Undercover practices 'wrong'

Undercover police officers' wives had lives 'shattered' by relationships with female activists

Women ‘blindsided’ by media revelations that husbands had sexual relationships with women they were spying on

Lizzie Dearden
Home Affairs Correspondent
Thursday 05 November 2020 03:30

The lives of women married to undercover police officers were “shattered” by revelations they had relationships with unsuspecting female activists, an inquiry has heard.

The former wives of members of the secretive Special Demonstration Squad (SDS), which existed between 1968 and 2008, spoke publicly for the first time on Wednesday.

A representative told the Undercover Policing Inquiry they were “blindsided” by revelations that led to the probe being set up.

Angus McCullough QC said: “None of them had any idea that in the name of policing their husbands were having sexual relationships with other women. All were left shocked and devastated by the media coverage as it unfolded, and the media intrusion that accompanied it, which affected not only them but also their children and wider families.”

The lawyer is representing three women who came forward to tell their stories, but said many others were affected.

Mr McCullough said the women had supported their husbands in the belief that their undercover work was targeting serious and violent criminals or extremists, not protesters and campaign groups.

“Years later they found out that their marriages were based on lies, that their husbands’ jobs - of which they had been so proud - had been vehicles for the worst kind of infidelity,” he added.

“They have been left to reconstruct their lives, and those of their children, forever tainted by their connection with men who have behaved so appallingly. What once brought them pride, now brings them shame and fear.”

The women believe the Metropolitan Police may have deliberately picked married officers to go undercover with the SDS, as a way of keeping them grounded and “on side”.

They want the inquiry to reveal whether they were vetted themselves, and to look into why there was a “near total absence” of support from Scotland Yard during the deployments and over years of devastating revelations.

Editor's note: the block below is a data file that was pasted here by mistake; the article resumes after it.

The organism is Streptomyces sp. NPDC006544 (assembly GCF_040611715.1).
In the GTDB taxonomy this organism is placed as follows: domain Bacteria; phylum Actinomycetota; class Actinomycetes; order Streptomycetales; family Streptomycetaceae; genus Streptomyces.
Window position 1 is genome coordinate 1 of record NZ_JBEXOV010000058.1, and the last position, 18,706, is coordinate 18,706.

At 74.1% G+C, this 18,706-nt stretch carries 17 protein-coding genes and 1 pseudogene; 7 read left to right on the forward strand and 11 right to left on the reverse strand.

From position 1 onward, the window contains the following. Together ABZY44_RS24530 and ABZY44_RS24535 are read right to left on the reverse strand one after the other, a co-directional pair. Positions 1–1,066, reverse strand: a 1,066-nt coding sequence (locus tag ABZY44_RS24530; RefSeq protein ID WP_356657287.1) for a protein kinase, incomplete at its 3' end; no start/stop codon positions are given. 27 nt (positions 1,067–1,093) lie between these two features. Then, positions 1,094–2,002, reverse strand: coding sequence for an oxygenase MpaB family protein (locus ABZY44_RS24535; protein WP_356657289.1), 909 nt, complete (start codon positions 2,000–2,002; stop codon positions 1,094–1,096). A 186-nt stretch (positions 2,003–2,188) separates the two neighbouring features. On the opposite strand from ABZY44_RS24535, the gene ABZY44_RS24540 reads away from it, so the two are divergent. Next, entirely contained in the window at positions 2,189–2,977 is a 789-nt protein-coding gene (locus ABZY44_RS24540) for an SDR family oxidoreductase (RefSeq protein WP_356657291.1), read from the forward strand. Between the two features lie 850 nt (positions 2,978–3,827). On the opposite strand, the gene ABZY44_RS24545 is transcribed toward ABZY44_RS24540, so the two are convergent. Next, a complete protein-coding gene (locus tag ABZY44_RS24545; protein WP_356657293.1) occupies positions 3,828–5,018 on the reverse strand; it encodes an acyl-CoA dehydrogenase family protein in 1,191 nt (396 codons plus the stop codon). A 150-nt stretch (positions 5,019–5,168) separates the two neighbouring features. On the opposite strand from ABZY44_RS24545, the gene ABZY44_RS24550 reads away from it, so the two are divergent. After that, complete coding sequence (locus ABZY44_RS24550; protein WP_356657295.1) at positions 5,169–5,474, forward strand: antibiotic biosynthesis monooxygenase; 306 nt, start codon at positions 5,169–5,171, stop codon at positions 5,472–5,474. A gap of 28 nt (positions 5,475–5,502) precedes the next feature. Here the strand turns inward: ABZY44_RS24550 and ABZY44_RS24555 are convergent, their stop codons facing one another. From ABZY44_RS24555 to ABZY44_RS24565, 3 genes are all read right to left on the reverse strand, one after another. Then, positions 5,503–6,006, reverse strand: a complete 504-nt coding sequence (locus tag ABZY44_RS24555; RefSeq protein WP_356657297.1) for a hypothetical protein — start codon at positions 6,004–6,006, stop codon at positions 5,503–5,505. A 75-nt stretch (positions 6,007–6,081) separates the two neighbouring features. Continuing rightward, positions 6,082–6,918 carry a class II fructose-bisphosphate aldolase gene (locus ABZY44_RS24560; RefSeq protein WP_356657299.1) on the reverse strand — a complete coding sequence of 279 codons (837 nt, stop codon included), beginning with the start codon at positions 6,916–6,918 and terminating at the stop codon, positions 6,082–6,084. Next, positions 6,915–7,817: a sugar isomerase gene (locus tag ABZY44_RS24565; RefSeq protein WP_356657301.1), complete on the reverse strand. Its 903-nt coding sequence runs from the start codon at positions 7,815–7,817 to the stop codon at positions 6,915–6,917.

It is examining the tactics used by the SDS and the undercover section of the National Public Order Intelligence Unit (NPOIU) dating back to the late 1960s.

Media reporting revealed that some undercover officers, including Mark Kennedy, had sexual relationships with the female activists they were spying on 

The inquiry was set up by Theresa May in 2015, after a damning report found that the parents of murdered teenager Stephen Lawrence were spied on while campaigning for justice.

Media reporting previously revealed how officers, including Mark Kennedy, had sexual relationships with female activists while maintaining their cover identities.

Undercover police officers also used the names of dead children to create fake identities for decades without their families’ knowledge between the 1970s and 1990s.

Richard Whittam, representing 12 former undercover officers, told the inquiry that several of them had relationships.

“It is important not to have preconceived ideas about such relationships,” he added. “For example, a relationship was renewed after the truth about the status of the undercover police officer was discovered. Another relationship continues to this day.”

A lawyer representing the Metropolitan Police previously told the inquiry the relationships were “wrong” and said the force was “acutely aware of the continuing anger and distress” of affected people.

Another lawyer, speaking on behalf of 103 former members of the SDS and 11 from the NPOIU, said their work had “a serious and disproportionate adverse impact on their health, well-being, families and careers”.

“The SDS was a creature of its times and, like every other human institution, neither infallible nor immune from making mistakes,” Oliver Sanders QC added.

“It was a politically-neutral cog in a much larger apparatus and its operational colleagues and partners all collectively assessed the threats to public order and national security as real and serious.”

Mr Sanders said in the era the SDS started operating, the lack of technology meant campaign groups relied on in-person events and protests, and intelligence had to be collected in person.

He added: “The requisite intelligence work is inevitably a hit-and-miss process which will necessarily involve the collection of intelligence on harmless individuals or groups.”

The inquiry, which is expected to last at least three years, will continue on Thursday.

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